NFLPA Officials Talk Concussion Protocol, Other Issues has partnered with LexisNexis to bring you this content.
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Newsday (New York)


HOUSTON - NFL Players Association president Eric Winston pressed the league Thursday for a better adherence to a recently revamped concussion protocol system in which the league and players union jointly determine whether proper assessments are made during games.

"Even though it's a handful of times we've had to investigate, we have to get that number down to zero," said Winston, who added that there were four investigations into concussion protocol during the 2016 season, with one more case pending. "It doesn't matter what time of the game it is, the docs and trainers and the teams have to be there for us."

The league and players union found that Dolphins quarterback Matt Moore should have been removed from the field and sidelines during a playoff game against the Steelers last month after Moore was hit in the helmet. He was allowed to go back into the game, but the league and union determined that he should have been taken to the locker room for further evaluation.

"We're out there competing, have to be the ones that step in and strictly adhere to the concussion protocol," Winston said.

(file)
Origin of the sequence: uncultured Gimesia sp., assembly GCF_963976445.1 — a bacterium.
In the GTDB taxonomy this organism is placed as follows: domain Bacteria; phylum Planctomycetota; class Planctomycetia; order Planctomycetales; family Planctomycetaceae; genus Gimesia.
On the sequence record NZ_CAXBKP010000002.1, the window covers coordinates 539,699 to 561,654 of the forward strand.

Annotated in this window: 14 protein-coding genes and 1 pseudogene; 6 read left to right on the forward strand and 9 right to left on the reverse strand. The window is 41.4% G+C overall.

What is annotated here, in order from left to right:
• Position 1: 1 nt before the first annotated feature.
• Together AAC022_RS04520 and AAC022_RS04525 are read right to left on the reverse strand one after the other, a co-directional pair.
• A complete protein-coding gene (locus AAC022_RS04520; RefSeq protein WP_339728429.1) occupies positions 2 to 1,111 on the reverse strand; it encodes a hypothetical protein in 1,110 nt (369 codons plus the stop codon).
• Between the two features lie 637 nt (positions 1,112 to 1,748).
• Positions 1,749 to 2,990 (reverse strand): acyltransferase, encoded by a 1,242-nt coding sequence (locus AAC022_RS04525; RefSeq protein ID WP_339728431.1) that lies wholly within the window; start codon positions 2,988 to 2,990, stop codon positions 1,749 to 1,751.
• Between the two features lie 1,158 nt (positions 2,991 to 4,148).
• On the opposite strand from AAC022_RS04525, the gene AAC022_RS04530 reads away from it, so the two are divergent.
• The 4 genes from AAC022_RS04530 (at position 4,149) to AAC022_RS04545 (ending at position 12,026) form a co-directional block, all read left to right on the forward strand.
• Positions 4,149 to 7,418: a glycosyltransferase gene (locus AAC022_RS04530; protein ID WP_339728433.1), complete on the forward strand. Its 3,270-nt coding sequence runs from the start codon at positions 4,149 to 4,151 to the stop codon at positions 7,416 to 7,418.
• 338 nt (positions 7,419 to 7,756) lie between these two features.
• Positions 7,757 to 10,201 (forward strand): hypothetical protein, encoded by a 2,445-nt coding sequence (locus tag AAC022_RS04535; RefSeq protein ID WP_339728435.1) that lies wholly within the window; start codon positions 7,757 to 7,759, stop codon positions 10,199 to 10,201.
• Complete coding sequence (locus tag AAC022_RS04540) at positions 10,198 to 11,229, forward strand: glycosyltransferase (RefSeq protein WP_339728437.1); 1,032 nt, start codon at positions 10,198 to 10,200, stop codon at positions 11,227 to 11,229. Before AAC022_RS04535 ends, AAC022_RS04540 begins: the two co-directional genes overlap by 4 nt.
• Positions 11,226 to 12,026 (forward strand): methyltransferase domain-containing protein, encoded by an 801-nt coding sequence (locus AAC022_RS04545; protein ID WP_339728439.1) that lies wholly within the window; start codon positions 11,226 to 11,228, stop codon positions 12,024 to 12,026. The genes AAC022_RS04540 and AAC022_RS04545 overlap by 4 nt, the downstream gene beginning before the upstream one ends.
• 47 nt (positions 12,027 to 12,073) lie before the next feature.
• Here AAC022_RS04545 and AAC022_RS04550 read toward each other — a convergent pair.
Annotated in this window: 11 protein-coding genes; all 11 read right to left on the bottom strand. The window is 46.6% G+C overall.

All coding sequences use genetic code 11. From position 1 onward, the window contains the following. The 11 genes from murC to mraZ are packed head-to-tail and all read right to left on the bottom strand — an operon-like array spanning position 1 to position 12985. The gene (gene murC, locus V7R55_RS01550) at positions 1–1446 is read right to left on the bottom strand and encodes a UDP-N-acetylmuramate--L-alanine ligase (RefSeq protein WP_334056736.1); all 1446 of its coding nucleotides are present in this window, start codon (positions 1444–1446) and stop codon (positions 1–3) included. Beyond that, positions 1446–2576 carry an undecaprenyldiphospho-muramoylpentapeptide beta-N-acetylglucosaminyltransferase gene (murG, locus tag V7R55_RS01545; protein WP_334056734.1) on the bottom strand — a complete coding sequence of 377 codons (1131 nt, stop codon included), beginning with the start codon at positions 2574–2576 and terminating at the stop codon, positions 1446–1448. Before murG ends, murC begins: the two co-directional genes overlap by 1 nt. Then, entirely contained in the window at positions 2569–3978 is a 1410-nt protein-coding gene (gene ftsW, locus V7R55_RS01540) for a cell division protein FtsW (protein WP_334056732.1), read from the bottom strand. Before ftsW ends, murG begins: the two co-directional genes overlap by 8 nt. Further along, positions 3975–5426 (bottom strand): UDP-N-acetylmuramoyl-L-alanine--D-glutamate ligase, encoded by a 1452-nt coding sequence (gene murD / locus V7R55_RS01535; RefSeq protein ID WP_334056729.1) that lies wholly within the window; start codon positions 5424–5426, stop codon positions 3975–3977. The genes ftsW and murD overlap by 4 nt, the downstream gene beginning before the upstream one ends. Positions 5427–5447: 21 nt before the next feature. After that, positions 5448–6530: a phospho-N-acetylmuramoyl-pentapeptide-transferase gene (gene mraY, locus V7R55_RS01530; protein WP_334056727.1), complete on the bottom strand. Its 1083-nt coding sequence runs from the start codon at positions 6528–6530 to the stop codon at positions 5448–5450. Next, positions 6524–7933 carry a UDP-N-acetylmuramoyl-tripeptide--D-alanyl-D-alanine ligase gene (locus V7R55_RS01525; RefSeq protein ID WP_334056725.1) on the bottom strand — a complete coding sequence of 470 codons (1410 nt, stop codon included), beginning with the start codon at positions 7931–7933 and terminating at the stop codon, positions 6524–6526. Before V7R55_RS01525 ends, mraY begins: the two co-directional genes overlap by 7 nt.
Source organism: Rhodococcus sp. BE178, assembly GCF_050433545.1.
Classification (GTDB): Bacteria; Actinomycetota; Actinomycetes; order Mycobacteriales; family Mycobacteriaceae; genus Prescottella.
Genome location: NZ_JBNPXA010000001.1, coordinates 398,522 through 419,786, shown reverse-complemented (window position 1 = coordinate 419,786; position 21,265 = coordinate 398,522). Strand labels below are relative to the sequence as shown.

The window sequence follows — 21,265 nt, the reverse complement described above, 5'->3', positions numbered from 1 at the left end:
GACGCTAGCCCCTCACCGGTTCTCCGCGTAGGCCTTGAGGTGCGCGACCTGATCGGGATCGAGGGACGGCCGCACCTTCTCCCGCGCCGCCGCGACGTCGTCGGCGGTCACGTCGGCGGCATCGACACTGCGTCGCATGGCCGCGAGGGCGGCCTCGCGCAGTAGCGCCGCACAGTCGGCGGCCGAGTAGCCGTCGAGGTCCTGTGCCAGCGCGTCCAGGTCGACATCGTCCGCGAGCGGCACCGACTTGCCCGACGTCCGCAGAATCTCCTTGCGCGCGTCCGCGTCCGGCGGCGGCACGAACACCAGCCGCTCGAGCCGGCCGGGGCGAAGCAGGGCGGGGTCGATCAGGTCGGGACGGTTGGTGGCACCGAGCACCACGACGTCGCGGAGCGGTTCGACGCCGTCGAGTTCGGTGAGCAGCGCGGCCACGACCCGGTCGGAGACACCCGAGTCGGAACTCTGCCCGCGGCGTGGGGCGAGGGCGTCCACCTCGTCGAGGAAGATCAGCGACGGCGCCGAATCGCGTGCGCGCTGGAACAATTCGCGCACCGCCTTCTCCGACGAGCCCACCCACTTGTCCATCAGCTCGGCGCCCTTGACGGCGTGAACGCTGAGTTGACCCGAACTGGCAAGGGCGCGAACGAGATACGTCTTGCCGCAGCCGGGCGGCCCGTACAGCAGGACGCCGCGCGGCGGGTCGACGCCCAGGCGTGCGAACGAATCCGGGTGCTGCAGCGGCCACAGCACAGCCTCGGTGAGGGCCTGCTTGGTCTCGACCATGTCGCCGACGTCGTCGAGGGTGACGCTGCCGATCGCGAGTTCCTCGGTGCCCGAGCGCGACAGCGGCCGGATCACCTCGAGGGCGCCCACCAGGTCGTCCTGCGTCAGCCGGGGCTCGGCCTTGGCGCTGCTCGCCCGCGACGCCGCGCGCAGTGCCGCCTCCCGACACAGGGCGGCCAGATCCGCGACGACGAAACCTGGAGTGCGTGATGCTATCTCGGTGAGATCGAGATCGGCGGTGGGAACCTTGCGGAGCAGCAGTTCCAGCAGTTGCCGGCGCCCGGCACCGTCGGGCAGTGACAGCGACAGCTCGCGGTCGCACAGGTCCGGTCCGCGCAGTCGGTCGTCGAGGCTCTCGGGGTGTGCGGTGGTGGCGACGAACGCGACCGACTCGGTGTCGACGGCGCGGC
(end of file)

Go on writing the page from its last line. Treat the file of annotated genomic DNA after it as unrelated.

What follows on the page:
Winston said he believes there has been improvement in addressing concussions during games, but that more progress needs to be made so that the players can "protect us from ourselves."

NFLPA executive director DeMaurice Smith said the union is looking into the possible use of medical marijuana to address pain issues, including concussion symptoms, with current players. Many former players who have used marijuana to treat pain report positive results, but Smith said he is not yet ready to offer a definitive proposal.

"We want to look at the issue of pain comprehensively," he said. "We want to look at the issue of opioids, but we also want to make sure we're looking at the issue of how and to what extent players are self-medicating if they can't get medication elsewhere. We will be looking and asking the people who have looked and researched the issue of cannabis, are there legitimate medical uses, under what circumstances could they be used and what circumstances may it make sense that this union would support a therapeutic use exemption. We're not there yet."

The NFLPA said it expects the salary cap to significantly increase for the 2017 season, from the 2016 figure of $155.3 million per game. NFL commissioner Roger Goodell said Wednesday the cap could increase by as much as $15 million, to more than $170 million. That represents nearly a five-fold increase from the first year the league instituted a salary cap in 1994, when the cap was $34.6 million per club.

The NFL is entering the seventh year of its 10-year labor agreement with the union, but Smith said he does not expect to agree to an extension of the collective bargaining agreement. He did say there could be a renegotiation, but the players association frequently has complained that Goodell wields too much disciplinary power under terms of the current deal.

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February 3, 2017
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